PAGE BREAK

It’s notable that the researchers went out of the way to control for other factors, excluding anyone with identified heart disease or diabetes and those who smoke. In essence, you’re talking about the healthiest of the healthy and they still had an increased risk. So even in a very carefully manipulated environment, that risk stood out.

You can imagine in the real world where all those other factors come back into play, the risk would be even higher. That’s in line with other data that’s out there about cardiovascular mortality in patients with HCV, but it highlights why — when we’re thinking about reasons to treat somebody — there are reasons beyond just liver disease.

Another group from Oregon looked at the outcomes of liver disease by creating a registry to look at patients who ultimately progressed to HCC.

They found that patients of Asian ethnicity had the highest risk for developing HCC. One of the things that was interesting is that you might expect these patients might also have HBV and that to have been the driving risk factor but that was not the case. There were so few coinfected patients that they could not make that connection.

They concluded that Asian/Pacific Islander descent and age were the highest risk factors for progression to HCC. Once you look at these risk factors, the idea is you can then perhaps make different decisions about who to prioritize for treatment.

Overall, ID Week showed that the ID community is becoming more interested and involved in hepatitis C treatment and that is appropriate given where treatment is headed.

In this meeting, there’s now a separate category for hepatitis research so there was a robust poster representation for people doing work on hepatitis C, especially related to the married problem of HCV and injection and intravenous drug use.

The ID community is interested in treatment but also interested in epidemiology and the socioeconomic problems that are intrinsically related to this new wave of HCV infection. That’s where a lot of their interest is, which makes sense as the ID orientation is more epidemiology and public health. That’s appropriate.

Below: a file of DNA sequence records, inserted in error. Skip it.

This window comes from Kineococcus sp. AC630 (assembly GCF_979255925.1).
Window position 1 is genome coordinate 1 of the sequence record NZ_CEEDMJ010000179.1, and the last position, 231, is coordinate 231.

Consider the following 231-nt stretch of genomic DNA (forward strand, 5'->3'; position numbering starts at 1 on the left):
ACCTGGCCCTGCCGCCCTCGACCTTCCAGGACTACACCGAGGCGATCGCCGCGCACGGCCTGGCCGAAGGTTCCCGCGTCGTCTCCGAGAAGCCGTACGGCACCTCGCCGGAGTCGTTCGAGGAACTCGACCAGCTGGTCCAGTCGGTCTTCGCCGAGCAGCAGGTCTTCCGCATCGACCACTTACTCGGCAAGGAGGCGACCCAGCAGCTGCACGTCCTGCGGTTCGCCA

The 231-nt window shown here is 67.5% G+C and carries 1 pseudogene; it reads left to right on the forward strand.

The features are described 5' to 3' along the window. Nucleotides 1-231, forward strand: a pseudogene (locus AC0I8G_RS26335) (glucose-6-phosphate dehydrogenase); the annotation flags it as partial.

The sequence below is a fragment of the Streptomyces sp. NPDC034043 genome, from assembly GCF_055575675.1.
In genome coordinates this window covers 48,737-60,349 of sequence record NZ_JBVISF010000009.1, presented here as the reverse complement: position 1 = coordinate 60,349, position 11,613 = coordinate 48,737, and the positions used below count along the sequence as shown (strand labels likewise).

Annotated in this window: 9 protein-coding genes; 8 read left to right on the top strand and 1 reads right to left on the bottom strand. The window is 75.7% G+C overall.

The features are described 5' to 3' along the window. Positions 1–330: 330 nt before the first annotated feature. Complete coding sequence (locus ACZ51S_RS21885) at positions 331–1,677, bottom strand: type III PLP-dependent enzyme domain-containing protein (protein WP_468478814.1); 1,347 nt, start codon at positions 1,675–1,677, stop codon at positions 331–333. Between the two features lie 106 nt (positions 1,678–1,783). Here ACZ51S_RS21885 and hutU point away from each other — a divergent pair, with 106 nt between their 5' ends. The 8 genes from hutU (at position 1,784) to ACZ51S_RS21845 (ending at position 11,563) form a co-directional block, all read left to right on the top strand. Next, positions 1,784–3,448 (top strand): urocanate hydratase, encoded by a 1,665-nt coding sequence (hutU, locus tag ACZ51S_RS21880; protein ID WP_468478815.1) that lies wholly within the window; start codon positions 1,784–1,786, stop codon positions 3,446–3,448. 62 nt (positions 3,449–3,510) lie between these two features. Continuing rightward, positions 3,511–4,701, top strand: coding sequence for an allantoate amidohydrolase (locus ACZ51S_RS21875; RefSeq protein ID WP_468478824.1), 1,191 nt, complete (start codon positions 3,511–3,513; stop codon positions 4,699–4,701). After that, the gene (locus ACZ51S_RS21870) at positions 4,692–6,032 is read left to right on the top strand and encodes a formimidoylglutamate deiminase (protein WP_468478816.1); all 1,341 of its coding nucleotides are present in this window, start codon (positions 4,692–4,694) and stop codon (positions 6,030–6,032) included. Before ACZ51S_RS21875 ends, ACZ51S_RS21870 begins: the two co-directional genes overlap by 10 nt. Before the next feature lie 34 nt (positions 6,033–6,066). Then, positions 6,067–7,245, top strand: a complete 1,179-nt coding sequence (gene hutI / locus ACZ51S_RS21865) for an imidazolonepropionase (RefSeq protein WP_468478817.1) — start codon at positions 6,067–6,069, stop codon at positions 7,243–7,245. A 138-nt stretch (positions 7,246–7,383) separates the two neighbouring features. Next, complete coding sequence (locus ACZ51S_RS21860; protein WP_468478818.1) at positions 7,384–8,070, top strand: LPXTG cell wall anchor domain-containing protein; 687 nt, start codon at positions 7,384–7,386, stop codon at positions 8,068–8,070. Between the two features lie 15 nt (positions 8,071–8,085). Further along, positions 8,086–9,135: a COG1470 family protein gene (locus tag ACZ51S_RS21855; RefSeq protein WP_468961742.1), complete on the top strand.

There is attention being given to this problem and people are trying to figure out how to identify ways to intervene.

Kristen M. Marks, MD

HCV research was well represented at ID Week 2016, with posters on everything from screening and linkage to treatment and post-treatment monitoring.

One of the studies that stood out to me was the triple-drug regimen, sofosbuvir/velpatasvir/voxilaprevir discussed earlier, that examined 6-, 8-, and 12-week arms.

This and other data suggest 8 week regimens might be appropriate for certain patients. It will be a shorter treatment, but for patients I treat, having an additional drug confers additional concern about drug–drug interactions, so there’s a tradeoff there. So, to me, the most exciting use of this will be in treatment-experienced patients.

Kristen M. Marksi

In this study, 40% of patients were treatment-experienced, including 27% who had previous NS5A inhibitor experience. Of the group who was treatment-experienced, the cure rate was at 100% with previous NS5A experience and 99% in those without.

With the exception of genotype 3, the 6-week arm had poorer results. I look forward to finding out whether resistance-associated variants or baseline viral load were predictive of success. It remains to be seen whether there is a subset in which 6 weeks works.

Eight vs. 12 weeks for treatment-naive is progress and it’s exciting to have a shorter regimen, but for these people who are hard to treat and experienced patients, that’s where I see the most potential for this regimen. It worked so well in those treatment-experienced patients without ribavirin and it seemed to work equally as well with or without ribavirin in treatment-naive, so there appears to be no reason to use ribavirin with that regimen.

PAGE BREAK